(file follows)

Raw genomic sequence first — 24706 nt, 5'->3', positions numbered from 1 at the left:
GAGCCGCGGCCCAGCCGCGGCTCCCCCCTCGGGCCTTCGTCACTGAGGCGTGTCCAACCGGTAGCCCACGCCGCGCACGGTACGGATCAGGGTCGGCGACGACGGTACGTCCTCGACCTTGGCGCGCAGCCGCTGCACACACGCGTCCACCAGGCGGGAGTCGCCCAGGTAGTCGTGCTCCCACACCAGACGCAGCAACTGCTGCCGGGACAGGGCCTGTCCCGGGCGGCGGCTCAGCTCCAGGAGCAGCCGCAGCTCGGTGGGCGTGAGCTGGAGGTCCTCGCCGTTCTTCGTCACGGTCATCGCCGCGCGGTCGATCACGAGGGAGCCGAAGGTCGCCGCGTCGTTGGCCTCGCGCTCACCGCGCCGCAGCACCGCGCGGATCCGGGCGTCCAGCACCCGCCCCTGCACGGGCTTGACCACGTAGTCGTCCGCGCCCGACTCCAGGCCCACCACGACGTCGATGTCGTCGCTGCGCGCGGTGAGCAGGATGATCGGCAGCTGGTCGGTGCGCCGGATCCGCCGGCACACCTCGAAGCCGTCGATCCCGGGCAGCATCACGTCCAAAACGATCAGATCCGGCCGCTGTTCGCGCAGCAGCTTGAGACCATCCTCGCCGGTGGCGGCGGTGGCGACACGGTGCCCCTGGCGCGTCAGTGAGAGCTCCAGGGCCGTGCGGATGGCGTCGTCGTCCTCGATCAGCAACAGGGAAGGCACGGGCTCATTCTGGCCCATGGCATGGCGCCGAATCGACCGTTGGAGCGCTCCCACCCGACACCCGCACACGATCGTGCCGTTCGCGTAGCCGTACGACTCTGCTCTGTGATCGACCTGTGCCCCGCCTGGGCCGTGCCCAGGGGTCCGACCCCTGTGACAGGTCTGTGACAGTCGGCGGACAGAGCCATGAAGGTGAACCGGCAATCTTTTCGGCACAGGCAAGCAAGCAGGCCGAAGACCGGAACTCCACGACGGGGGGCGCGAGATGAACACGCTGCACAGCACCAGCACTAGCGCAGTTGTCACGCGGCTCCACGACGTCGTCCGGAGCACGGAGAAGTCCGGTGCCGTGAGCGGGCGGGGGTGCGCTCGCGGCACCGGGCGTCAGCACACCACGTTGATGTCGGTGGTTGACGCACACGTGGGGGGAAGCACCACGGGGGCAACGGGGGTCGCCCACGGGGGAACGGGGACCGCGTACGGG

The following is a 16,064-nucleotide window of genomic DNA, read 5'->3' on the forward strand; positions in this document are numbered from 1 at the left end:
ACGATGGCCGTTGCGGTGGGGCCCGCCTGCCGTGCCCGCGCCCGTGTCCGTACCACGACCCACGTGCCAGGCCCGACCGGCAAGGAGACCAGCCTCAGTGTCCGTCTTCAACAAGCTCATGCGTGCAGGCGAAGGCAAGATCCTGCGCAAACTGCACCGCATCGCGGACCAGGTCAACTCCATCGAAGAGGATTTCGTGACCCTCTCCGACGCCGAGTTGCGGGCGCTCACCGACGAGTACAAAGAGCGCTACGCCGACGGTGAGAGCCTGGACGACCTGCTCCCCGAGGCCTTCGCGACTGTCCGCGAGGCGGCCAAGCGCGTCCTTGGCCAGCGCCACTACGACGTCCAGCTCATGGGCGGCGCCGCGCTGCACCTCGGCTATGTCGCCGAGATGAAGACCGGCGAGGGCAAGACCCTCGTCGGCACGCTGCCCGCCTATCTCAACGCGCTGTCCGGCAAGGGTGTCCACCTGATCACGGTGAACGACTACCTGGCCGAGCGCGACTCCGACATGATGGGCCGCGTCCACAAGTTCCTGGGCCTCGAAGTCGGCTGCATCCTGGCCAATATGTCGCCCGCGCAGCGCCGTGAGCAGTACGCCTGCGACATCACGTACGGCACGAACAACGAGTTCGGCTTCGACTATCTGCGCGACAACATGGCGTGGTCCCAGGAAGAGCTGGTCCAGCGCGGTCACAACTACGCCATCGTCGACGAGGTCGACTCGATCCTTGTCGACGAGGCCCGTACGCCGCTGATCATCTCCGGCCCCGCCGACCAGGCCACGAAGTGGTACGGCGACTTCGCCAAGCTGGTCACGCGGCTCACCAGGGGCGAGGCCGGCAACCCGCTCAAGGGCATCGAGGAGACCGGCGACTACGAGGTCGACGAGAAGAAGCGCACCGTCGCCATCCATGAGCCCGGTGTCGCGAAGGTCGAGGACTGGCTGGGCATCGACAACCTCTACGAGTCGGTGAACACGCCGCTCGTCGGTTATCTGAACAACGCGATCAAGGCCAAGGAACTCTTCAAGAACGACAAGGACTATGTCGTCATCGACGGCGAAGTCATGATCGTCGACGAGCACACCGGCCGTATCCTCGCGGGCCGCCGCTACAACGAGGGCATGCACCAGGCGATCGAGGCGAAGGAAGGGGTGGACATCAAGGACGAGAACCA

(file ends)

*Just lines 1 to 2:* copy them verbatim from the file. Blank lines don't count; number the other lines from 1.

Raw genomic sequence first — 24706 nt, 5'->3', positions numbered from 1 at the left:
GAGCCGCGGCCCAGCCGCGGCTCCCCCCTCGGGCCTTCGTCACTGAGGCGTGTCCAACCGGTAGCCCACGCCGCGCACGGTACGGATCAGGGTCGGCGACGACGGTACGTCCTCGACCTTGGCGCGCAGCCGCTGCACACACGCGTCCACCAGGCGGGAGTCGCCCAGGTAGTCGTGCTCCCACACCAGACGCAGCAACTGCTGCCGGGACAGGGCCTGTCCCGGGCGGCGGCTCAGCTCCAGGAGCAGCCGCAGCTCGGTGGGCGTGAGCTGGAGGTCCTCGCCGTTCTTCGTCACGGTCATCGCCGCGCGGTCGATCACGAGGGAGCCGAAGGTCGCCGCGTCGTTGGCCTCGCGCTCACCGCGCCGCAGCACCGCGCGGATCCGGGCGTCCAGCACCCGCCCCTGCACGGGCTTGACCACGTAGTCGTCCGCGCCCGACTCCAGGCCCACCACGACGTCGATGTCGTCGCTGCGCGCGGTGAGCAGGATGATCGGCAGCTGGTCGGTGCGCCGGATCCGCCGGCACACCTCGAAGCCGTCGATCCCGGGCAGCATCACGTCCAAAACGATCAGATCCGGCCGCTGTTCGCGCAGCAGCTTGAGACCATCCTCGCCGGTGGCGGCGGTGGCGACACGGTGCCCCTGGCGCGTCAGTGAGAGCTCCAGGGCCGTGCGGATGGCGTCGTCGTCCTCGATCAGCAACAGGGAAGGCACGGGCTCATTCTGGCCCATGGCATGGCGCCGAATCGACCGTTGGAGCGCTCCCACCCGACACCCGCACACGATCGTGCCGTTCGCGTAGCCGTACGACTCTGCTCTGTGATCGACCTGTGCCCCGCCTGGGCCGTGCCCAGGGGTCCGACCCCTGTGACAGGTCTGTGACAGTCGGCGGACAGAGCCATGAAGGTGAACCGGCAATCTTTTCGGCACAGGCAAGCAAGCAGGCCGAAGACCGGAACTCCACGACGGGGGGCGCGAGATGAACACGCTGCACAGCACCAGCACTAGCGCAGTTGTCACGCGGCTCCACGACGTCGTCCGGAGCACGGAGAAGTCCGGTGCCGTGAGCGGGCGGGGGTGCGCTCGCGGCACCGGGCGTCAGCACACCACGTTGATGTCGGTGGTTGACGCACACGTGGGGGGAAGCACCACGGGGGCAACGGGGGTCGCCCACGGGGGAACGGGGACCGCGTACGGG